And then, yes, I'm not going to work on this every single day of the month, all 30 days or so, but I'm left with this, what feels like a pitifully small number of basically being able to run testing my very simple app that uses OpenAI. I'm limited to four times a day. And I think this just begins to highlight what I think is a reflective and genuine response from the Bubble app developer community that once the initial shock and the anger and maybe the fear for people's livelihoods has gone, we're left with some plans and some measurements of capacity, the workload unit, which simply does not work. It's just simply so limiting or it's going to cause people's monthly fees to just explode and become huge numbers.

Our reflection on Bubble pricing April 2023

I really hope that Bubble sorts us out. As the time of recording this is, it was April 10th, so a few days have passed since the announcement. The forum posts around are blowing up. There does seem to be some obviously very angry people, but also people who are just concerned about their livelihoods. And I've flip flopped from being optimistic to pessimistic and back and forth about these new pricing announcements.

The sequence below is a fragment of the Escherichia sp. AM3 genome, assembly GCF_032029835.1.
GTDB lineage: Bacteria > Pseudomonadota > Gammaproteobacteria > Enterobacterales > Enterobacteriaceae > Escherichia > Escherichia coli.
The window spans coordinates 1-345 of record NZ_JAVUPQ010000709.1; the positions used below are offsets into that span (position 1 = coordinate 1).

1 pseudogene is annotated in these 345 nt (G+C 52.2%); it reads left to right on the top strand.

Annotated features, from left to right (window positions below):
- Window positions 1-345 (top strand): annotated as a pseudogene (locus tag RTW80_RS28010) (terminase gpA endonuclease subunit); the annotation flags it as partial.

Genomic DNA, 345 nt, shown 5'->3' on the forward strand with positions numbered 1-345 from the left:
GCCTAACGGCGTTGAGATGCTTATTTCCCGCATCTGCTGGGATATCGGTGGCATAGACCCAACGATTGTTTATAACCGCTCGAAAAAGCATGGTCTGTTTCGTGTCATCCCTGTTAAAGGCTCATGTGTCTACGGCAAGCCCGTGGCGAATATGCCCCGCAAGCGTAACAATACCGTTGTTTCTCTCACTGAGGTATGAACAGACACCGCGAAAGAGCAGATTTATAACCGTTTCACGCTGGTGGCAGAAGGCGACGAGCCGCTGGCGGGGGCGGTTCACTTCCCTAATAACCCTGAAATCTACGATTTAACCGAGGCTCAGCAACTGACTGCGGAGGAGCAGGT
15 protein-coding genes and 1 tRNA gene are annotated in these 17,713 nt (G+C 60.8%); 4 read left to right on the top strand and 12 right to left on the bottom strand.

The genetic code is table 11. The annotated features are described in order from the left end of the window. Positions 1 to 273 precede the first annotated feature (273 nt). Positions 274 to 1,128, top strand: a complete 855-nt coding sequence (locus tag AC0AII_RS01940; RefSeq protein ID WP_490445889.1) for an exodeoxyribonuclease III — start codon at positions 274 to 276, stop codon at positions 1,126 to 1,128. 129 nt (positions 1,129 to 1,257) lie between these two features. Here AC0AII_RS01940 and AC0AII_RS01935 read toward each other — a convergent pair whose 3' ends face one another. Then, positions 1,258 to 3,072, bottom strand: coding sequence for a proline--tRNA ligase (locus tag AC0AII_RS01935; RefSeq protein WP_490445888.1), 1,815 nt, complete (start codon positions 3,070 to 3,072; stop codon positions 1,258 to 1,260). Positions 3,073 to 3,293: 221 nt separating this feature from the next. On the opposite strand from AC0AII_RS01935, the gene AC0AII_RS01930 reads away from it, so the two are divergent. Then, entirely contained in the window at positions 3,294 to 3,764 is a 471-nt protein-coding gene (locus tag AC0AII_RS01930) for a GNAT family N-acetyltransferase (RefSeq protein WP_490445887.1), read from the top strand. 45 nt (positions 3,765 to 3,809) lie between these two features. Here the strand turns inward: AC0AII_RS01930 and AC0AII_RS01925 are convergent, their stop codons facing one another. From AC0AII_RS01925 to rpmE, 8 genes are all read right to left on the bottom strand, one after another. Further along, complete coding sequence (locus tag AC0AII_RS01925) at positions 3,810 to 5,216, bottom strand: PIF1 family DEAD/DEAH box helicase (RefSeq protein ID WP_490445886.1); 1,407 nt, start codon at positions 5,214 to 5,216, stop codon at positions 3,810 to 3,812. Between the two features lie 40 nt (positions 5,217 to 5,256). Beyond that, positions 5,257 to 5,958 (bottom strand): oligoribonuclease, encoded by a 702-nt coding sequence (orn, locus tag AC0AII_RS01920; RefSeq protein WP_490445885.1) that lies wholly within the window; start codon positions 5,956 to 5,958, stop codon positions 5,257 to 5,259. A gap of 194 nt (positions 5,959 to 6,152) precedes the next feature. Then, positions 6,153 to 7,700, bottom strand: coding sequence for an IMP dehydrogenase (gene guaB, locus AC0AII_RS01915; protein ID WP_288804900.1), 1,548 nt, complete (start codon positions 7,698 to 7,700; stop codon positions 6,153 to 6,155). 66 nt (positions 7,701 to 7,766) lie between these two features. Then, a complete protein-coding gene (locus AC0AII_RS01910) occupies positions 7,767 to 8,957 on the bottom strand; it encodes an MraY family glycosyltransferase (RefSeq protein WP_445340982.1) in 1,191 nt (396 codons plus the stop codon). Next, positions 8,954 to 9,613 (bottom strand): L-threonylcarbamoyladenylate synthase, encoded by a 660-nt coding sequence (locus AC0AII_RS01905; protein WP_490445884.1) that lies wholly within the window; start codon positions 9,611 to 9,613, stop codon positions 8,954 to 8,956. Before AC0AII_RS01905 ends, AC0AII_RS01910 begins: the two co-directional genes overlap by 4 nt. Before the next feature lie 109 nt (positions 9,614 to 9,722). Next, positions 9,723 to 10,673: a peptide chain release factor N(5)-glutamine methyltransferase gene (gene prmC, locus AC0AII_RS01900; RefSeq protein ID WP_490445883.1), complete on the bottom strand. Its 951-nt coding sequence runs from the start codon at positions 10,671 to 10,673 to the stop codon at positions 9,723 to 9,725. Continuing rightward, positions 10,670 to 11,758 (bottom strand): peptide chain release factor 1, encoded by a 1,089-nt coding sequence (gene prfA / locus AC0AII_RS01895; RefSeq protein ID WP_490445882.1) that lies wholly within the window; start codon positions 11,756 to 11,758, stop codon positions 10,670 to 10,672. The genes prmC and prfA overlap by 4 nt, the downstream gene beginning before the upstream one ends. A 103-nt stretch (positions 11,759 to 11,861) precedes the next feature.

And I think ultimately they're out of my hands. And I have to try and extend the goodwill to the Bubble team that they've accumulated over the years. And to... It sounds a little bit cheesy, but to trust that they really are what they say they're doing, which is they've read through these forum posts, the hundreds and hundreds of comments based on pricing, all the discussion that's taking place. And I'm trying to be optimistic about an announcement which they said will come later in this week about ensuring that users are not priced out of building the apps that they are already running or are already developing. So there we have it. I've tried not to be too much on the attack or too negative, but I thought it just helped to run through a simple side project that I built. This novel idea, book recommendation using OpenAI, show you the steps and explain why I think they have to change something about the workload units, how they're measured, and simply the quantity that you'll get with each of the packages. Leave a comment below if you have any video suggestions for us. We read every single one.